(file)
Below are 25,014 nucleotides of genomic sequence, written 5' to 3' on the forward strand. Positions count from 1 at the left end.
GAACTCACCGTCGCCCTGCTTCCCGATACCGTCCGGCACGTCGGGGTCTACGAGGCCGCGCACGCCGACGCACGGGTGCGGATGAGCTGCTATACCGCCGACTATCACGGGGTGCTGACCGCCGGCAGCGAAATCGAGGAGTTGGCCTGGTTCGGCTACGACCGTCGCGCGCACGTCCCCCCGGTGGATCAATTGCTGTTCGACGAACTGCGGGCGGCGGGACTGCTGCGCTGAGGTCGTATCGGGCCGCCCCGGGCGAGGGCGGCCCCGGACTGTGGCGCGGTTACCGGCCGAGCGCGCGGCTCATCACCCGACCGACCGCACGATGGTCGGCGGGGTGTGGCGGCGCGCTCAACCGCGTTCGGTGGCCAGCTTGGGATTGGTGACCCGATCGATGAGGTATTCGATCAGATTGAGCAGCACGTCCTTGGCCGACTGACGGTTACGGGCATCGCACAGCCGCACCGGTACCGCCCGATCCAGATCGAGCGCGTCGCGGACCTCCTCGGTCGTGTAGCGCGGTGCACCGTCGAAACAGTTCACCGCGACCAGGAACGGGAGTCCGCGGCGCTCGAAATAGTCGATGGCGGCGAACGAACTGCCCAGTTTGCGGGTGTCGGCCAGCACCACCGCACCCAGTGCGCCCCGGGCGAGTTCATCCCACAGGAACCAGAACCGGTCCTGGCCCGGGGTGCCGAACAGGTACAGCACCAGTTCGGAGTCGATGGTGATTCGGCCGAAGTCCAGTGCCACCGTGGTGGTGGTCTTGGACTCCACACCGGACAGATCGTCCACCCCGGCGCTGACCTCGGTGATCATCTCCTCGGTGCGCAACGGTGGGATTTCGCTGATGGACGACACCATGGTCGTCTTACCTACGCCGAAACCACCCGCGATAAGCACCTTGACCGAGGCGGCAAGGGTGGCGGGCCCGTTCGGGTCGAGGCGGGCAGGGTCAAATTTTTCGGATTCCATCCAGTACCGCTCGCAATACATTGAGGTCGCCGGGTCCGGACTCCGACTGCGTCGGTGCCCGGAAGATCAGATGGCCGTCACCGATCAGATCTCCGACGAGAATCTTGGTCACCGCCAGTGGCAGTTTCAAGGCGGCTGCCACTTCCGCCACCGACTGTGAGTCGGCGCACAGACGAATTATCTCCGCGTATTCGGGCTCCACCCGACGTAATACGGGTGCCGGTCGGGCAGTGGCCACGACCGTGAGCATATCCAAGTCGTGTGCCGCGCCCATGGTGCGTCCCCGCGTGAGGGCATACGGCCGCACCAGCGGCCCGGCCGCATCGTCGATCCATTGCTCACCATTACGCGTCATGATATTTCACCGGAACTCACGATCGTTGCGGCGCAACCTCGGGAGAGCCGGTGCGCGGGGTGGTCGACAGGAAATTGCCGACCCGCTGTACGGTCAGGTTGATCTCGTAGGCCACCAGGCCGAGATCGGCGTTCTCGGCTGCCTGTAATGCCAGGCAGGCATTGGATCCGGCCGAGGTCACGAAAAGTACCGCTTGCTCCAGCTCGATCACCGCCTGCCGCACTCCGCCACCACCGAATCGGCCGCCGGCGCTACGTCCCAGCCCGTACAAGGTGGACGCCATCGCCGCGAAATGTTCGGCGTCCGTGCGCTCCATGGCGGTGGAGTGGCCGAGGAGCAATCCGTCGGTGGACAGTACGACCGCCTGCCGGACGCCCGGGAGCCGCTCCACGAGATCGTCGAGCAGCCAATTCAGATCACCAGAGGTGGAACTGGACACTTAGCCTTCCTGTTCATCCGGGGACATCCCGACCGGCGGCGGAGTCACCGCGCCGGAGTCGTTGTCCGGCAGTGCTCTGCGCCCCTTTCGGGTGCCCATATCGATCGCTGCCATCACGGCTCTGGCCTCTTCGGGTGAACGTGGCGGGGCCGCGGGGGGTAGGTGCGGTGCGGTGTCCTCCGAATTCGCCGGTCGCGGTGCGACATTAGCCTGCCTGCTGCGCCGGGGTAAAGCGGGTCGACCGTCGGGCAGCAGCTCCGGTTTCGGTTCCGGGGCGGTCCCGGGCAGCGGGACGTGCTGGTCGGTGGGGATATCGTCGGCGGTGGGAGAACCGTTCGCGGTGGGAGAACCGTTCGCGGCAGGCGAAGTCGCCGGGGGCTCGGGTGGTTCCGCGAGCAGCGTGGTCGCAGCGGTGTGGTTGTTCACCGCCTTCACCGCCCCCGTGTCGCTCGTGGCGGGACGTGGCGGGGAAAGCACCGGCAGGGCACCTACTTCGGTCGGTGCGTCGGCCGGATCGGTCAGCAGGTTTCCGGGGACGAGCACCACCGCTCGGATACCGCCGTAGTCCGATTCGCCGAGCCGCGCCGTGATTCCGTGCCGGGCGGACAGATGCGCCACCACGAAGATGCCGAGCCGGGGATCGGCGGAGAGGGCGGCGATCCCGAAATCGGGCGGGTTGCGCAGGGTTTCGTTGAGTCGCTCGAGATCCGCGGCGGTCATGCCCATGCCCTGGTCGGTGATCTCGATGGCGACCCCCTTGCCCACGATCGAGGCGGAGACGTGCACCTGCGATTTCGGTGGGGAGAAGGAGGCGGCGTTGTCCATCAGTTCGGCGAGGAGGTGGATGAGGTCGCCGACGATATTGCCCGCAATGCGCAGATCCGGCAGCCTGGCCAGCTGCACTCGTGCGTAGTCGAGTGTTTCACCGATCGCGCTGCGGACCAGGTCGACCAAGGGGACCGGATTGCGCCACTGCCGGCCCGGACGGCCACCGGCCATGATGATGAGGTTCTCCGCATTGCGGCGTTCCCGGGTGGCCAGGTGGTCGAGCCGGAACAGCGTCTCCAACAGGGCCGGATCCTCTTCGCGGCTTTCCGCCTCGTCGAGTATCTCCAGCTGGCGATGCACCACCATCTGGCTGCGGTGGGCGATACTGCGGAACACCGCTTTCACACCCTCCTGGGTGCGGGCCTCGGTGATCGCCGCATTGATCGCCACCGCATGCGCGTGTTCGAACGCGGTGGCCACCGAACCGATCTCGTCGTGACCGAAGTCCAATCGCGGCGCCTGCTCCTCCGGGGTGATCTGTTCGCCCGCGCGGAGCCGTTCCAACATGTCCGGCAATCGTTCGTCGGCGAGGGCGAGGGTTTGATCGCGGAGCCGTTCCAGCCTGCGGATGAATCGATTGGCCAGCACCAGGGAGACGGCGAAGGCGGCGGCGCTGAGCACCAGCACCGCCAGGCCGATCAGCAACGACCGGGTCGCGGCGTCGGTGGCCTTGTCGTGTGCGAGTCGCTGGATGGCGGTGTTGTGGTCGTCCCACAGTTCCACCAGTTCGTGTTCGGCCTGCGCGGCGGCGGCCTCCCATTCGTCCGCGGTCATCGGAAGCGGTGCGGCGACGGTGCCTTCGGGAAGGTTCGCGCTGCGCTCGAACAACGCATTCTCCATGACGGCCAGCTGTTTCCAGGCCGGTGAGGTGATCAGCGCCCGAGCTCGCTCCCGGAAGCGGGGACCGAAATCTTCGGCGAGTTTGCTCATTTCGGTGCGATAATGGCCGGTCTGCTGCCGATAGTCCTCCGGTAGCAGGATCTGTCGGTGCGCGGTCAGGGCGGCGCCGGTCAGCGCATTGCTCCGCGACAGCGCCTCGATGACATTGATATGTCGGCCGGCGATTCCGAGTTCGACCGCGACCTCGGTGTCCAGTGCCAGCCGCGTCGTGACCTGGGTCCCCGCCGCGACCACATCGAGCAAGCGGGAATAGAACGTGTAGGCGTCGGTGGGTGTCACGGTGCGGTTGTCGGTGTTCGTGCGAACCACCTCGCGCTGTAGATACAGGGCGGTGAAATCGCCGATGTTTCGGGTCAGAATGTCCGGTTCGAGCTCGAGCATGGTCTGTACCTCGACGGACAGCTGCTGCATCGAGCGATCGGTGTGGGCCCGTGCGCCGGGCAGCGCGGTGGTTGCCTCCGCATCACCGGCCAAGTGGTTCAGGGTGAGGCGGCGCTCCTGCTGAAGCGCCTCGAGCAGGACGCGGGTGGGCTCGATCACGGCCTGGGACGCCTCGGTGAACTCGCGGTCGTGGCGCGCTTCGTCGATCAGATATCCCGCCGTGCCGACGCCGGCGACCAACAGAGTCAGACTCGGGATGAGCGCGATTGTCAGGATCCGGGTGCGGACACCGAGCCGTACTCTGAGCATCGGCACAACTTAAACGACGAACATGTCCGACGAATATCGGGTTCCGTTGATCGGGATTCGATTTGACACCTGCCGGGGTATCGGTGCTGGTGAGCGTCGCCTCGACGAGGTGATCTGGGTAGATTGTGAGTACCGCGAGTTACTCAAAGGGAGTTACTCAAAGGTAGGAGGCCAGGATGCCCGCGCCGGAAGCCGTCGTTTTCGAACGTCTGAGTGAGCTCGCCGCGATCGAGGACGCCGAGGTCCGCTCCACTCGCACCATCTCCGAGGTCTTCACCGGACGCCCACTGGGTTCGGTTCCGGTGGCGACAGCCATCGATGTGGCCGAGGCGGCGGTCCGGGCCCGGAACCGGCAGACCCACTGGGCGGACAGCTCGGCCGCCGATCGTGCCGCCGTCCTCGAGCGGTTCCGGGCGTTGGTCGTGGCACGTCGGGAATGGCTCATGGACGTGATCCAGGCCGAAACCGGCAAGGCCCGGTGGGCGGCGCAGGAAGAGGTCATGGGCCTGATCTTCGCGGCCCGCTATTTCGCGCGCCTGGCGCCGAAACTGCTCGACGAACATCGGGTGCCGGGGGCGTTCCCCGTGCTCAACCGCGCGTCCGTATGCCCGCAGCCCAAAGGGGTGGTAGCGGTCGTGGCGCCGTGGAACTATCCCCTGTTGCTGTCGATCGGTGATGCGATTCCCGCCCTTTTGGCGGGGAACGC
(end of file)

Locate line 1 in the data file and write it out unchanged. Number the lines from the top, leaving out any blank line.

Below are 25,014 nucleotides of genomic sequence, written 5' to 3' on the forward strand. Positions count from 1 at the left end.